As outlined above, the high rate of maternal meiotic nondisjunction in man, leading to trisomy 21, represents an error prone process. Most cases occur around conception, when also the most profound epigenetic modifications take place. Thus, from an epidemiological point of view, surveillance of trisomy 21 offers a unique chance for monitoring this sensitive process and for identification of endogenous and exogenous risk factors [74].

For reasons of efficiency (time and money), it is generally desirable to use existing databases, which should include the most important confounders, such as parental age at conception, offspring age and sex at diagnosis, as well as population-based data, such as usage of prenatal screening and termination of pregnancy in case of DS, as well as place of residence.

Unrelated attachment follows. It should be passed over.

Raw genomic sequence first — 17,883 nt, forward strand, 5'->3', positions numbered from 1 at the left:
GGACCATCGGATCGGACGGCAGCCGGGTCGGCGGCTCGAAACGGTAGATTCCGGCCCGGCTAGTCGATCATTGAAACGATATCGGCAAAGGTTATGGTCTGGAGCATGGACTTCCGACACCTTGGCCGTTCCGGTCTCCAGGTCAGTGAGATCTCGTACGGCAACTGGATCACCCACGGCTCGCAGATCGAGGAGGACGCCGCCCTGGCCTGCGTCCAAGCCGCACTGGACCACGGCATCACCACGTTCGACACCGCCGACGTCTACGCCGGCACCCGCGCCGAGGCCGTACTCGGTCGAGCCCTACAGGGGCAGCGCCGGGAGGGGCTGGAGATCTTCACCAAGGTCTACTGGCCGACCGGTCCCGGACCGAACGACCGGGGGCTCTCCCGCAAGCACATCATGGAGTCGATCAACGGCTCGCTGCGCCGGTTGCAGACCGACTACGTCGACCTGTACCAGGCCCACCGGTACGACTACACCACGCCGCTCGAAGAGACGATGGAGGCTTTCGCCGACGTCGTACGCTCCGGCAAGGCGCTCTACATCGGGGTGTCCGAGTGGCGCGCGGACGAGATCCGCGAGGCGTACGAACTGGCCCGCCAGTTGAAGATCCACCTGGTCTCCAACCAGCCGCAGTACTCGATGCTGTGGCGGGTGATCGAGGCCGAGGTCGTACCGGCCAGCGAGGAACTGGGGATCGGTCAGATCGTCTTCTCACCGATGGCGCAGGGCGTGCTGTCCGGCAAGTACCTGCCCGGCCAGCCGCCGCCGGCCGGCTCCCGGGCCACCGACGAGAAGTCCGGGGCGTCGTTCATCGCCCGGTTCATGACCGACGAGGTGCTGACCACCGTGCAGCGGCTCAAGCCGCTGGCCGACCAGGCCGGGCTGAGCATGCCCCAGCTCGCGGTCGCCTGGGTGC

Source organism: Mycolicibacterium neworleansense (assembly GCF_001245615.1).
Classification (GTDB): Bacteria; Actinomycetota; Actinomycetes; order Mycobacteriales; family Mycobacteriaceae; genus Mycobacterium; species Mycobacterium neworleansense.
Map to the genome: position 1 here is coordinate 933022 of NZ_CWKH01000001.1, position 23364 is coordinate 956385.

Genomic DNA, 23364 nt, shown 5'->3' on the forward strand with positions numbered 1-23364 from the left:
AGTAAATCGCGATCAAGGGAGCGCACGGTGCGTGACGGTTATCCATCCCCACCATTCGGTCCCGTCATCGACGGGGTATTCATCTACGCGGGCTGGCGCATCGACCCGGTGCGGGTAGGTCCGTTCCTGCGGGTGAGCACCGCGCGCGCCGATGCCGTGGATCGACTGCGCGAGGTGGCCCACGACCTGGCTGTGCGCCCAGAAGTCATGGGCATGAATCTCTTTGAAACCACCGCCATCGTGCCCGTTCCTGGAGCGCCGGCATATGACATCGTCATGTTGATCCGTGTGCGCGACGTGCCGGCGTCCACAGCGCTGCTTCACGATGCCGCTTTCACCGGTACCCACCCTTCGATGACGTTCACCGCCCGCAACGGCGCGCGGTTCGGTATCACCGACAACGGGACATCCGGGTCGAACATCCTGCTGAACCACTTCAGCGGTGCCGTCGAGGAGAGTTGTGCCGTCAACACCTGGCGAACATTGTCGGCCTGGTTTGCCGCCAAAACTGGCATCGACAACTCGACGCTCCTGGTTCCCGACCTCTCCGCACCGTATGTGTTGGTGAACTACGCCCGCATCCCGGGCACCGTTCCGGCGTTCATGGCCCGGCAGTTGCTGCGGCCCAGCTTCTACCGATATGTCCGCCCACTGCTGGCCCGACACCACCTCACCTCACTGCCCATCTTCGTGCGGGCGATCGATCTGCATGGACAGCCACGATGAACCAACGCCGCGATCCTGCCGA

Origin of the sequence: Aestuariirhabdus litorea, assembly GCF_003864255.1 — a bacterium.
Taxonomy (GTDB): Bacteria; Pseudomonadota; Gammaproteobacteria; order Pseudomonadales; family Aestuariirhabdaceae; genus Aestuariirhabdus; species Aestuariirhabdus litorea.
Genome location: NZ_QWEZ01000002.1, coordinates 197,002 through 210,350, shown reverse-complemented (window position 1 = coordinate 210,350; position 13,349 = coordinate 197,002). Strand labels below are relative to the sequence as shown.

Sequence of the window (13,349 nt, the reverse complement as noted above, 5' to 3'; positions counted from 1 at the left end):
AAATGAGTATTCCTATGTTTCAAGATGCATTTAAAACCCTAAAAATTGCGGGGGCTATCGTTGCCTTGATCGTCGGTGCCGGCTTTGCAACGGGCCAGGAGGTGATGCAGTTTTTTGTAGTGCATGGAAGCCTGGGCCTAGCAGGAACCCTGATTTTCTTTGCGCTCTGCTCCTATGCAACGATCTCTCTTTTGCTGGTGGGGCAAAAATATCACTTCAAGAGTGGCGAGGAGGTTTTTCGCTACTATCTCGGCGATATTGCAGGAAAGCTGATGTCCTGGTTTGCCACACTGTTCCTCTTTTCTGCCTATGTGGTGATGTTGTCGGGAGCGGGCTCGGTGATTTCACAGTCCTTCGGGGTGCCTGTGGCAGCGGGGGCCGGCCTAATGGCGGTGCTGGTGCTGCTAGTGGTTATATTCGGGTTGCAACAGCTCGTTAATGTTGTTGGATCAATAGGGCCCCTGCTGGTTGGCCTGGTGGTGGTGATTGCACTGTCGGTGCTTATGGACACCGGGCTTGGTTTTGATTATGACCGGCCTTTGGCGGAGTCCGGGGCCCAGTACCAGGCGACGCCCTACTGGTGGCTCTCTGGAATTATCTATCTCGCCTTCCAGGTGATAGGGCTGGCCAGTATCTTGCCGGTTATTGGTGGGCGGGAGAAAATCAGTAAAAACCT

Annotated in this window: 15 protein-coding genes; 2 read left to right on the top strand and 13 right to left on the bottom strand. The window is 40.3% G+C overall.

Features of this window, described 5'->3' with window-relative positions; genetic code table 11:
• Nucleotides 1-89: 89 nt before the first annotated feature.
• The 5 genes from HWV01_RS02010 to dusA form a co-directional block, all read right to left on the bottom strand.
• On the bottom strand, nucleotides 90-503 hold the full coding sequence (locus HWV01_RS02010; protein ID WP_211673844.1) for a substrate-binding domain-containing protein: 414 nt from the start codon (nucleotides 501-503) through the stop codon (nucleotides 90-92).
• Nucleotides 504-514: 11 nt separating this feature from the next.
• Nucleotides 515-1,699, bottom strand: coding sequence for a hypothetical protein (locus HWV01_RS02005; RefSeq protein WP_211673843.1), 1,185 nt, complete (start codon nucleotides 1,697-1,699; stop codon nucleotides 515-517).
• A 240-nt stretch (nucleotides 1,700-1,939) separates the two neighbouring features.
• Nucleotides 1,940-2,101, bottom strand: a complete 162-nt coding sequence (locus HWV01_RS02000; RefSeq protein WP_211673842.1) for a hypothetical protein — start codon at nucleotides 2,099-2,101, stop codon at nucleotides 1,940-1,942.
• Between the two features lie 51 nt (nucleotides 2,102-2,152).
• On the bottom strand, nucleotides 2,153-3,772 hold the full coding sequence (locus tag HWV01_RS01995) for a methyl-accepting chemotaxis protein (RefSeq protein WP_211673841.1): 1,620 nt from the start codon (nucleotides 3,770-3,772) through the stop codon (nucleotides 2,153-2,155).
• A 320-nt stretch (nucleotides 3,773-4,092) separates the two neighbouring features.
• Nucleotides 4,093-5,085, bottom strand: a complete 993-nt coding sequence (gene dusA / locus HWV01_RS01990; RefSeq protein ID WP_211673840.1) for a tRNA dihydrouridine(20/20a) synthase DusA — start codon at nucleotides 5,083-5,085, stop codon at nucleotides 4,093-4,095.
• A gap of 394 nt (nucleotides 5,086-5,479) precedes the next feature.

Concerning the registration of the relevant individual and population health data, the guiding principles developed for the application of genomics to human health and disease can serve as a model [48, 75,76,77]. While individual health data are sensitive and should be safeguarded, population health data are a most important resource for research. A balance has to be found between these countervailing demands, both on a national and international basis [58, 78]. The collection, storage, and processing of sensitive health data is the aim of the European digital GAIA-X initiative. It should also enable the connection to other data platforms to further research and health domains ( A vision for the future is the development of differential privacy technology within cloud-sharing communities protecting the privacy of users and resolving the data-sharing problem [79].